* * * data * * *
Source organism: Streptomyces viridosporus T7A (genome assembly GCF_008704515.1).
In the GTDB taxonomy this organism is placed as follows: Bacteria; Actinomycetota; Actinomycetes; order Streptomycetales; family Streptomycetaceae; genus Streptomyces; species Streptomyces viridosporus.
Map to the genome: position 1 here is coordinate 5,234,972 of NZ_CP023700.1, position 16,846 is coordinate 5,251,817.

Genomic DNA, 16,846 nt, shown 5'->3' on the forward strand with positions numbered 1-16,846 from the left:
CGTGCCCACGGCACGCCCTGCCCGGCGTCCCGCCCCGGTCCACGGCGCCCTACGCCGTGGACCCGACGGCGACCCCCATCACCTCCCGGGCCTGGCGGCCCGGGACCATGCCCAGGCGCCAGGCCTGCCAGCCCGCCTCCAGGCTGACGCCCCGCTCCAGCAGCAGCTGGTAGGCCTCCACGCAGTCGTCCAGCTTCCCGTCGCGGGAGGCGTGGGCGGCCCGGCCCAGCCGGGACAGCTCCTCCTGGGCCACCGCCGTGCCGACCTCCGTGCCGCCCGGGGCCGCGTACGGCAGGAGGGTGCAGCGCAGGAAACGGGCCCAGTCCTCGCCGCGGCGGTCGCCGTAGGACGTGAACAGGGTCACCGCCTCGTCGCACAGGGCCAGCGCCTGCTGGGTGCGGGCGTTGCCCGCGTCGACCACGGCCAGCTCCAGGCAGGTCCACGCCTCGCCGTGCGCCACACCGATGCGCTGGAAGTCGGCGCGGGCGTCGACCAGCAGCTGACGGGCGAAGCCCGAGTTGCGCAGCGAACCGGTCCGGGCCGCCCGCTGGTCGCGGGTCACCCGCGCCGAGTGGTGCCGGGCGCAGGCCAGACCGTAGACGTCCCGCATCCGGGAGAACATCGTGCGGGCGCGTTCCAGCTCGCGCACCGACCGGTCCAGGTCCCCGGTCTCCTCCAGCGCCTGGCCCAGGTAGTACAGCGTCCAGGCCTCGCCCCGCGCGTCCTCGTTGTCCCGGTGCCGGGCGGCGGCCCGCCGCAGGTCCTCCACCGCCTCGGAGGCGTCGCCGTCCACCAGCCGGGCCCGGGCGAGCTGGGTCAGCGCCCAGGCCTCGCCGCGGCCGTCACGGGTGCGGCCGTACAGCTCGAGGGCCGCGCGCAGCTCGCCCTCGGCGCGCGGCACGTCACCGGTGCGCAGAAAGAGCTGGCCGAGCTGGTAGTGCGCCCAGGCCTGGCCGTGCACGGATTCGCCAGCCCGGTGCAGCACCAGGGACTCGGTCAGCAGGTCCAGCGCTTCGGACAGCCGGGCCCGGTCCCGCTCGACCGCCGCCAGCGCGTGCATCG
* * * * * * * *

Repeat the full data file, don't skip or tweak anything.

Source organism: Streptomyces viridosporus T7A (genome assembly GCF_008704515.1).
In the GTDB taxonomy this organism is placed as follows: Bacteria; Actinomycetota; Actinomycetes; order Streptomycetales; family Streptomycetaceae; genus Streptomyces; species Streptomyces viridosporus.
Map to the genome: position 1 here is coordinate 5,234,972 of NZ_CP023700.1, position 16,846 is coordinate 5,251,817.

Genomic DNA, 16,846 nt, shown 5'->3' on the forward strand with positions numbered 1-16,846 from the left:
CGTGCCCACGGCACGCCCTGCCCGGCGTCCCGCCCCGGTCCACGGCGCCCTACGCCGTGGACCCGACGGCGACCCCCATCACCTCCCGGGCCTGGCGGCCCGGGACCATGCCCAGGCGCCAGGCCTGCCAGCCCGCCTCCAGGCTGACGCCCCGCTCCAGCAGCAGCTGGTAGGCCTCCACGCAGTCGTCCAGCTTCCCGTCGCGGGAGGCGTGGGCGGCCCGGCCCAGCCGGGACAGCTCCTCCTGGGCCACCGCCGTGCCGACCTCCGTGCCGCCCGGGGCCGCGTACGGCAGGAGGGTGCAGCGCAGGAAACGGGCCCAGTCCTCGCCGCGGCGGTCGCCGTAGGACGTGAACAGGGTCACCGCCTCGTCGCACAGGGCCAGCGCCTGCTGGGTGCGGGCGTTGCCCGCGTCGACCACGGCCAGCTCCAGGCAGGTCCACGCCTCGCCGTGCGCCACACCGATGCGCTGGAAGTCGGCGCGGGCGTCGACCAGCAGCTGACGGGCGAAGCCCGAGTTGCGCAGCGAACCGGTCCGGGCCGCCCGCTGGTCGCGGGTCACCCGCGCCGAGTGGTGCCGGGCGCAGGCCAGACCGTAGACGTCCCGCATCCGGGAGAACATCGTGCGGGCGCGTTCCAGCTCGCGCACCGACCGGTCCAGGTCCCCGGTCTCCTCCAGCGCCTGGCCCAGGTAGTACAGCGTCCAGGCCTCGCCCCGCGCGTCCTCGTTGTCCCGGTGCCGGGCGGCGGCCCGCCGCAGGTCCTCCACCGCCTCGGAGGCGTCGCCGTCCACCAGCCGGGCCCGGGCGAGCTGGGTCAGCGCCCAGGCCTCGCCGCGGCCGTCACGGGTGCGGCCGTACAGCTCGAGGGCCGCGCGCAGCTCGCCCTCGGCGCGCGGCACGTCACCGGTGCGCAGAAAGAGCTGGCCGAGCTGGTAGTGCGCCCAGGCCTGGCCGTGCACGGATTCGCCAGCCCGGTGCAGCACCAGGGACTCGGTCAGCAGGTCCAGCGCTTCGGACAGCCGGGCCCGGTCCCGCTCGACCGCCGCCAGCGCGTGCATCG